Syntax sugar for records behind constructors


I want to try my hand at implementing and sending off an RFC to the language for what I perceive to be a small quality-of-life feature around inline records. I don’t have much experience with language implementation, so I’m posting this here to gauge how difficult/disruptive it actually is to do this, and whether it was attempted/suggested/turned-down before.

Consider the following

type r = R of { mutable a : int }

let r = R { a = 42 }

The nice thing about inline-records used like this is that they allow better disambiguation without runtime overhead, the not-so-nice thing about them is that you get lots of syntactic overhead in dealing with values of those types.

Let’s explore the potential for improvement here:


This post juggles a couple of ideas that make working with inline records and tuples nicer, the ideas are tangentially related, and don’t interfere with one another, but together would be better than their sum. I’m trying to get community & maintainers opinions on them. One of the ideas might crystallize and become a full-blown RFC if the attitude towards it appears to be good. The ideas are, in short:

  1. being able to pattern-match and/or construct (inline-)records positionally, without naming the fields
  2. making tuples regular records with numbered fields
  3. bringing the same syntactic forms we have for records to inline records, bypassing the constructors

I’m personally most interested in no. 3

Pattern matching and Construction

Records add names to constructor fields, thus making them order-independent, but that doesn’t change the fact that the declaration has syntactic ordering. We can use that fact to our advantage:

type r = R of { a : int; b : int; c : int }

let r = R(1, 2, 3) (* R { a = 1; b = 2; c = 3 } *)
let f = function
  | R(x, y, z) -> x + y + z

now the function f might not be convincing at first, since we already have the punned form: R{a; b; c}, but notice here that I’m not forced to use the field names, and x, y, z are full-fledged patterns. This will later prove useful.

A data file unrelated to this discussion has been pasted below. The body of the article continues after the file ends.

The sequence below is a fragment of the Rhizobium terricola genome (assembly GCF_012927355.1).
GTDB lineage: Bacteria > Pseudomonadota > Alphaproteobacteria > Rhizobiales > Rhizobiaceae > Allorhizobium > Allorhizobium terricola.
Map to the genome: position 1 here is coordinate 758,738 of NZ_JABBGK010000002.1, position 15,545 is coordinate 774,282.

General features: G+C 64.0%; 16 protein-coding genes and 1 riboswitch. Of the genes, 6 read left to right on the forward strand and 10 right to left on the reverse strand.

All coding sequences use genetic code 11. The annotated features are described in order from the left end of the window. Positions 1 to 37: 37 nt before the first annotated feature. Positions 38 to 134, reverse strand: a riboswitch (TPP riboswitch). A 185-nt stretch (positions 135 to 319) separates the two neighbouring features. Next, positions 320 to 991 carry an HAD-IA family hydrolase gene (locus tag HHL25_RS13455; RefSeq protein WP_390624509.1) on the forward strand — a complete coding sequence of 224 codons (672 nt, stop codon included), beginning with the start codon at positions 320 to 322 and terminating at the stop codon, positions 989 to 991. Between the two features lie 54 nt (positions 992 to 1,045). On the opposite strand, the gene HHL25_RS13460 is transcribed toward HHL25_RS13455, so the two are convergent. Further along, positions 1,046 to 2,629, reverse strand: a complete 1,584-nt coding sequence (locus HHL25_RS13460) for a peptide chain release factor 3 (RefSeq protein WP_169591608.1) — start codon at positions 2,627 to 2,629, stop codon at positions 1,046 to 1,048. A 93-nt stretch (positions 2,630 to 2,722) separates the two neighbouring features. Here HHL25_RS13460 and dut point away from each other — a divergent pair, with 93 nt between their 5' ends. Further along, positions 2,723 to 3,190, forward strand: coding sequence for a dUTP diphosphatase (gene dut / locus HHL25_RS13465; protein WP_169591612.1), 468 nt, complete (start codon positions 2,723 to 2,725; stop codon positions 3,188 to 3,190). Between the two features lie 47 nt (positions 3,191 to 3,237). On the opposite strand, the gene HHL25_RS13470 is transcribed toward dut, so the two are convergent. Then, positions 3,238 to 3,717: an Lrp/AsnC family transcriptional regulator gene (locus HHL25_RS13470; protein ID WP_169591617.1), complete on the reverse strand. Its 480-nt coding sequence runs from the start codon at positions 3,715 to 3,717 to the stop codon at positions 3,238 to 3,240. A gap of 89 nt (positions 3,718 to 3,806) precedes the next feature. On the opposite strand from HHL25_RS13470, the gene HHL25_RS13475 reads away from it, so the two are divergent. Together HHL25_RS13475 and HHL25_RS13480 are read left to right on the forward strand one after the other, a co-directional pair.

This could also be generalized to regular records, but doing so will mean we need to think about how we name tuple fields…
perhaps tup._1 etc… I think this already exists as #1 tup in SML which predates OCaml, so I’m curios about why OCaml tuples were designed to be distinct.

Deep nested access and modification

type r = {a : s}
 and s = {b : t}
 and t = {mutable c : int}

let access r = r.a.b.c
let modify r = r.a.b.c <- 42

these forms are only possible for normal records, add constructors and it becomes much more verbose:

type r = R of {a : s}
 and s = S of {b : t}
 and t = T of {mutable c : int}

let access (R { a = S { b = T {c} } }) = c
let modify (R { a = S { b = T t } }) = t.c <- 42

having positional field patterns, as mentioned above, alleviates this almost to a level close to that of the dot syntax:

let access (R S T {c}) = c

but I’m convinced there is good value in having anonymous access at hand, where you don’t have to pattern-match and create bindings. r.a.b.c + r.x is certainly easier and more straightforward than creating two bindings with potentially large constructor names.

The issue of refutability and ambiguity